As part of a trend, Spike Lee’s complaints seem fair to me. But taken as criticism of the story, they make me think Mr Lee didn’t actually read the book, or ignored the particularities of the character in order to make his point.
Some people have suggested the John Coffey character is actually Jesus. That’s not far fetched. In his novel Desperation of the same year, God himself helps out the protagonists. And then there’s the initials. But Jesus or not, John Coffey is not omnipotent. His power is healing. Use it to walk out of prison? The character can’t even use it to tie his shoes. His failure to tie a knot is one of the things that convinces Paul Edgecombe of his innocence.
And the ‘old grateful slave shit’ seems unfair to me too. Again, it’s a matter of verisimilitude. Coffey says he doesn’t want to be freed, because he is tired. A huge intimidating black man, no matter how well intentioned, in the 1930’s, tired of life? Yes, I’ll buy that.
And ‘grateful’? Heh. I doubt Mr Lee is a fan of Stephen King. Because that is not gratitude. This white man gets to live with what happened. And live with it. And live with it some more. Well beyond his years. Do we really think life is so wonderful that this is seen as a gift? Not to mention that his aging process did not stop. This point is driven further home by having the other white guy go insane. His prolonged life is a curse.
I was talking to my partner, also a King fan, about a lack of black characters in most his books, and how John Coffey isn’t even the only “Magic Negro”. Dick Hallorann also seems to exist only to help a young white boy. And he remarked something that made me cringe:
“Imagine if Kubrick had put Sidney Poitier in the role of Jack Torrence, in the Shining?
And Alex Guinness as Dick Hallorann?”
That would be a completely different film. The sad truth is you can’t really exchange black and white characters. If you do the movie changes. Not always with bad results though.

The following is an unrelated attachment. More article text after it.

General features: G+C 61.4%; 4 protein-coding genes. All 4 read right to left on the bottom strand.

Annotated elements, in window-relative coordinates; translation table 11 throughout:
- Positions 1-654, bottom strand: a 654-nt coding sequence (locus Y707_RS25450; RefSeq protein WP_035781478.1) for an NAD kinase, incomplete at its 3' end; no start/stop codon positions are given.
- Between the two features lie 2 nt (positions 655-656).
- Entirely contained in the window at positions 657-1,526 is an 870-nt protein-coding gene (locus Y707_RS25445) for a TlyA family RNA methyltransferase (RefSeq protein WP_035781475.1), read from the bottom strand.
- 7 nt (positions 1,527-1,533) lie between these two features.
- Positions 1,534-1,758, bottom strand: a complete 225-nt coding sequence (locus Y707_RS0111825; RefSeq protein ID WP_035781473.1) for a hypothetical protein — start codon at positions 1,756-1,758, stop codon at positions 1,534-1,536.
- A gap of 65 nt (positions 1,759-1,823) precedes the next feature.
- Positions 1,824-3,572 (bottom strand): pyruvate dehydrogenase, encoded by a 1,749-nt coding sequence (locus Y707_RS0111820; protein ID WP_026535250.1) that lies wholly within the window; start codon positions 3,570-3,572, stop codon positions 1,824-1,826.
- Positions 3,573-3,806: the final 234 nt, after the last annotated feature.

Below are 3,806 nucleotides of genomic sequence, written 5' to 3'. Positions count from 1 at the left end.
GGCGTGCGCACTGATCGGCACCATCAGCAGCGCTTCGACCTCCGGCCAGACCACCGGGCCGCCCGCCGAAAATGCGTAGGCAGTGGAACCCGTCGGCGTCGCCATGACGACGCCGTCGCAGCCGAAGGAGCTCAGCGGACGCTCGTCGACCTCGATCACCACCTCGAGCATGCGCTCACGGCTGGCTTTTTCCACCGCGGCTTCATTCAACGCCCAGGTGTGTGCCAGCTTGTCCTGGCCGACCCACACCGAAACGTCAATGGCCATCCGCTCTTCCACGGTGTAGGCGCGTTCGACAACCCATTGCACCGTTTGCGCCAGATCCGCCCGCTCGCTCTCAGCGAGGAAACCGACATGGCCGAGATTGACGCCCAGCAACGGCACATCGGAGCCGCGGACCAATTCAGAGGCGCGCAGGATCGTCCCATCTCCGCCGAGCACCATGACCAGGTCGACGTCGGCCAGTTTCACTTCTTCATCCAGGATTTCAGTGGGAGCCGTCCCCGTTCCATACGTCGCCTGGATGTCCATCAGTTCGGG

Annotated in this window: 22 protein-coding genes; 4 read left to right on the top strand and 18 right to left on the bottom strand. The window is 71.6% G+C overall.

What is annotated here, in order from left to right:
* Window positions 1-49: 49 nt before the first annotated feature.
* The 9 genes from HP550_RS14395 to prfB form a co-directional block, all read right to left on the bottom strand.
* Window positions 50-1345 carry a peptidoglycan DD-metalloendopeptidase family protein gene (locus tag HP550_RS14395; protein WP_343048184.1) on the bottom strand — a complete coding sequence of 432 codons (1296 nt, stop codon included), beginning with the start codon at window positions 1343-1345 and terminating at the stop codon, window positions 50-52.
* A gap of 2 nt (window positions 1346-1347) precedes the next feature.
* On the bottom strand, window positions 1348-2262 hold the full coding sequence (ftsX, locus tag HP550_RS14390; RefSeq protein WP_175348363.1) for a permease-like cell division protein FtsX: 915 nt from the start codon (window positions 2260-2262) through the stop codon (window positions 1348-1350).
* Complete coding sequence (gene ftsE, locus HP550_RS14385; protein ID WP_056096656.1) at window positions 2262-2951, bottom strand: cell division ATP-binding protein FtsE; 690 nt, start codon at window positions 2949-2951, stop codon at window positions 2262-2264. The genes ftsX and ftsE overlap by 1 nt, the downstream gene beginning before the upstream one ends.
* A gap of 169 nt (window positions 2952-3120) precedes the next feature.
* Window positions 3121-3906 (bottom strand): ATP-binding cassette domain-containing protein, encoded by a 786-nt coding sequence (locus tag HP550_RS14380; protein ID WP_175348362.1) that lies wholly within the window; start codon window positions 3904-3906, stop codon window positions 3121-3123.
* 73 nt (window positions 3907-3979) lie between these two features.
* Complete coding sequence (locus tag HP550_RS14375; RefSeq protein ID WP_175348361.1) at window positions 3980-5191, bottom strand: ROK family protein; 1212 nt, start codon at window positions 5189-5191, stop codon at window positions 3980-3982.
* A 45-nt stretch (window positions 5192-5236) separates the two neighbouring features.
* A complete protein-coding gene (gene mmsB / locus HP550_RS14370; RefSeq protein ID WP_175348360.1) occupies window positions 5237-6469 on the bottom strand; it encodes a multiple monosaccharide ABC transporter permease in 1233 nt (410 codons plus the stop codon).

The 1968 Night of the Living Dead; Duane Jones took a role that had been written for a white guy. They didn’t change any of his dialogue, and suddenly it was a movie about Black empowerment.
Writing about different races in the same story is tricky, I wouldn’t ever deny that. Still I think we shouldn’t blame authors for attempting it. Too often writers, movie makers, story tellers, will side-step the issue of black and white and use non-existing races to make their points about oppression and equality. That way they avoid accusations of appropriation or of white knight syndrome. Perversely, these attempts often end up white washing fiction more than a slightly problematic black character does.
As much as I love Star Trek, as outstanding as their record is on matters of diversity, can anyone tell me with a straight face that this scene, featuring only white actors, is not about slavery and by association black people?
I want to point out this wonderful story by Kendra James about how a well written black character does much more than a thinly veiled metaphor. I also want to point out that the creators of Deep Space Nine, Rick Berman and Michael Piller, and the executive who requested the series, Brandon Tartikoff are all white men.
Why does Sisko work? Verisimilitude. He’s damned believable. And the character doesn’t shy away from race issues. Well, read Kendra’s article. She explains it much better than I do.
The one thing writers should do, is take care not to resort to stereo types. But, that has less to do with race than simply good writing. I wouldn’t put an uggs wearing, pumpkin spice latte drinking, white girl in any of my stories, either. No matter how white I am.